Self-driving cars set to take to UK roads before the end of 2021

John Tallodi
April 28, 2021

The use of automated lane-keeping technology may be allowed on British motorways later this year, but a number of caveats apply, read on for more info.

  • Automated Lane-Keeping System to be introduced by late 2021
  • Only allowed on motorways in slow traffic
  • Maximum speeds limited to 37mph
  • 85% of accidents are due to human error
  • New tech could help prevent 47,000 accidents over 10 years
  • This is the first step towards fully self-driving vehicles
  • Self-driving vehicles could further reduce congestion
  • Technology could also be rolled out to buses and delivery vehicles

The government has just announced plans to get self-driving vehicles on UK roads by the end of this year. This first step will be limited to the use of Automated Lane Keeping Systems (ALKS) on motorways when traffic is slow.

Currently, many new cars come with lane-keeping assistance systems, but these are designed to prevent the car from straying out of its lane if the driver loses concentration for a few moments. This means you must keep both hands on the steering wheel at all times (where possible) when using these systems.

The new government plans will allow drivers of vehicles fitted with ALKS to take their hands off the wheel for brief periods while travelling on motorways at up to 37mph. This may seem slow, but anyone who regularly travels on the M25 will know that averaging this kind of speed during rush hour is next to impossible.

New plans will allow greater use of automated driver-assistance systems on motorways at slow speeds

These new systems could make for a more relaxing commute, but don’t settle down in the passenger seat with a good book just yet – you’ll still have to be ready to take control at a moment’s notice if the system needs to be deactivated.

While this first step is a tentative one, it paves the way for a future where self-driving vehicles will be far more autonomous, be able to communicate with each other and help reduce congestion while greatly increasing road safety. In fact, human error contributes to over 85% of accidents so the move to start testing self-driving cars later this year could well have a huge impact on road safety in the years to come.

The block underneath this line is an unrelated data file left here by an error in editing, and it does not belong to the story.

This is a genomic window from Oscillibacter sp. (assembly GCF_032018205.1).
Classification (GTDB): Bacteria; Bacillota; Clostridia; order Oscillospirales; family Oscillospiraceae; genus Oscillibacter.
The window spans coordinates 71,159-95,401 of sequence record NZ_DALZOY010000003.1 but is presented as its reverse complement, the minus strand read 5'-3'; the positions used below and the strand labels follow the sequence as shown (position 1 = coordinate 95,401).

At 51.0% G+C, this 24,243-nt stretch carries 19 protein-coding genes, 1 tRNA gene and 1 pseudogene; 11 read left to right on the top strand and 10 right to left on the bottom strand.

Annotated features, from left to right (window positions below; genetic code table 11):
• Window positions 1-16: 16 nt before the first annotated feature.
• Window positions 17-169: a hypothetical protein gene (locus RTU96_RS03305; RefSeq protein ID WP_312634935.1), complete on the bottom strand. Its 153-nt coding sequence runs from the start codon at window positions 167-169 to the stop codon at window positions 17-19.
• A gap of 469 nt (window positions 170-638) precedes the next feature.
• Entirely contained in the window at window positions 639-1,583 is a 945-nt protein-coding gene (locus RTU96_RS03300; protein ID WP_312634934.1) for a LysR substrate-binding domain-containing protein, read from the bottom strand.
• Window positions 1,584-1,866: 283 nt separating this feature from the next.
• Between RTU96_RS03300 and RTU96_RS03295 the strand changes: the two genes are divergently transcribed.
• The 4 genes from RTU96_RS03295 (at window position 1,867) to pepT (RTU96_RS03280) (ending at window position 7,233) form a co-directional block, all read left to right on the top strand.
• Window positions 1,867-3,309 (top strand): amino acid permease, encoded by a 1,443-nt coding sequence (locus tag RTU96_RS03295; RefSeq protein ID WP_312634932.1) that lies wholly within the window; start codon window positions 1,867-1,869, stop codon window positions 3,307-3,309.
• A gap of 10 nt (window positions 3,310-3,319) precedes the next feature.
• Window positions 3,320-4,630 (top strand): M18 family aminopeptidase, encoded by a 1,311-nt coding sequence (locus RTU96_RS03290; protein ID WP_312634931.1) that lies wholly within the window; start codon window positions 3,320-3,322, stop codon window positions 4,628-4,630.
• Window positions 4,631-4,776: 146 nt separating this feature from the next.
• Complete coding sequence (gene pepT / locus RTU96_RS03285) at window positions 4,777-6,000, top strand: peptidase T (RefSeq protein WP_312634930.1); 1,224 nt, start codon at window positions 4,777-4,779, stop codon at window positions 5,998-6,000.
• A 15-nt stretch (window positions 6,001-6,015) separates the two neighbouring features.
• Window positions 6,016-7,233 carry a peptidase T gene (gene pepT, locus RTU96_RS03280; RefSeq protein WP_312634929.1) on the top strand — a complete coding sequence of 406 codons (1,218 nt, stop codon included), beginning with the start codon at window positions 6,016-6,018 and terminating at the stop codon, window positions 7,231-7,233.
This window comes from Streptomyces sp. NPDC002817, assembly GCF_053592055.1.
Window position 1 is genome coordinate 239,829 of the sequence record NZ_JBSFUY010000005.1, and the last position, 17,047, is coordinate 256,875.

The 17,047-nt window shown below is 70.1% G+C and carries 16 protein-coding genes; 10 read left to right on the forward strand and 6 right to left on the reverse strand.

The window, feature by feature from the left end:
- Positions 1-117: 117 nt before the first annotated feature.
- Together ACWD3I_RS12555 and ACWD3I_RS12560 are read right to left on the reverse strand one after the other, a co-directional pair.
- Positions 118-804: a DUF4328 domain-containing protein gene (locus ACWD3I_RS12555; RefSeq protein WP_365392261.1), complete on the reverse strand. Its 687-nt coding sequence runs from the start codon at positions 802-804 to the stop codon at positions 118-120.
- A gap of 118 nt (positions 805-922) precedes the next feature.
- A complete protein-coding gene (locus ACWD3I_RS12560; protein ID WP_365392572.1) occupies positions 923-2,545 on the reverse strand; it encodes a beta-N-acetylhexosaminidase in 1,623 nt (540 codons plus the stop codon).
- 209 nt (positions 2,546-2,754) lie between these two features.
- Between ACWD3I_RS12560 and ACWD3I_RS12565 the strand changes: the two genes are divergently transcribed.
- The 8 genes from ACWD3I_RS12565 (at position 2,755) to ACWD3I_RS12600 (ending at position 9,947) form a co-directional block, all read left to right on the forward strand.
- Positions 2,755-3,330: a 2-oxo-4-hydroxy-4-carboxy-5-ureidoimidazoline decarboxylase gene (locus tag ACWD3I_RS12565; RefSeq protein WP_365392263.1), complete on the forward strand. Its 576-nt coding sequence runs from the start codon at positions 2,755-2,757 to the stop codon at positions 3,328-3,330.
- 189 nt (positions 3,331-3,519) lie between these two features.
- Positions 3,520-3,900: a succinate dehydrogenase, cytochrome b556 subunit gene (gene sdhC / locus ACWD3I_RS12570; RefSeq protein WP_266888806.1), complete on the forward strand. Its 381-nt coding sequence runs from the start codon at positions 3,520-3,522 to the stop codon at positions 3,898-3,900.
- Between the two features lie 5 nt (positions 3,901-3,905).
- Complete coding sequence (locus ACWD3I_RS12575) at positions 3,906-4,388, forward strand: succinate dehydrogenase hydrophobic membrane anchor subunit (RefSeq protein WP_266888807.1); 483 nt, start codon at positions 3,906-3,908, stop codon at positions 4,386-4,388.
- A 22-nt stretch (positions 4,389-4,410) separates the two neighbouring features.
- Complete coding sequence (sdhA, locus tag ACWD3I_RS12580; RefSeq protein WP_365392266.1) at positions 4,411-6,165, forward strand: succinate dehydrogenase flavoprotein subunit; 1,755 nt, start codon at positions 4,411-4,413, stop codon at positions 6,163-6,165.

Society of Motor Manufacturers and Traders (SMMT) Chief Executive, Mike Hawes, said: ‘The automotive industry welcomes this vital step to permit the use of automated vehicles on UK roads, which will put Britain in the vanguard of road safety and automotive technology. Automated driving systems could prevent 47,000 serious accidents and save 3,900 lives over the next decade through their ability to reduce the single largest cause of road accidents – human error.’

What does it mean for you?

In the short term, not much is going to change for your daily commute but these early steps towards the implementation of self-driving systems mean that autonomous driving will eventually be an integral part of every journey. A lot of testing still needs to be done and millions of pounds of new infrastructure needs to be in place before that happens.

Transport minister Racheal Maclean envisages that connected and autonomous vehicle technology could create around 38,000 new jobs in a UK industry that could be worth £42 billion by 2035. Over 80% of these jobs are expected to be in professional, technical and skilled trade occupations.

Whether you are for the move to autonomous driving or not, the potential benefits to our roads and the economy are definitely worth considering. The key issue to its success will hinge on how effectively the research and implementation of self-driving technology will be carried out over the coming years.

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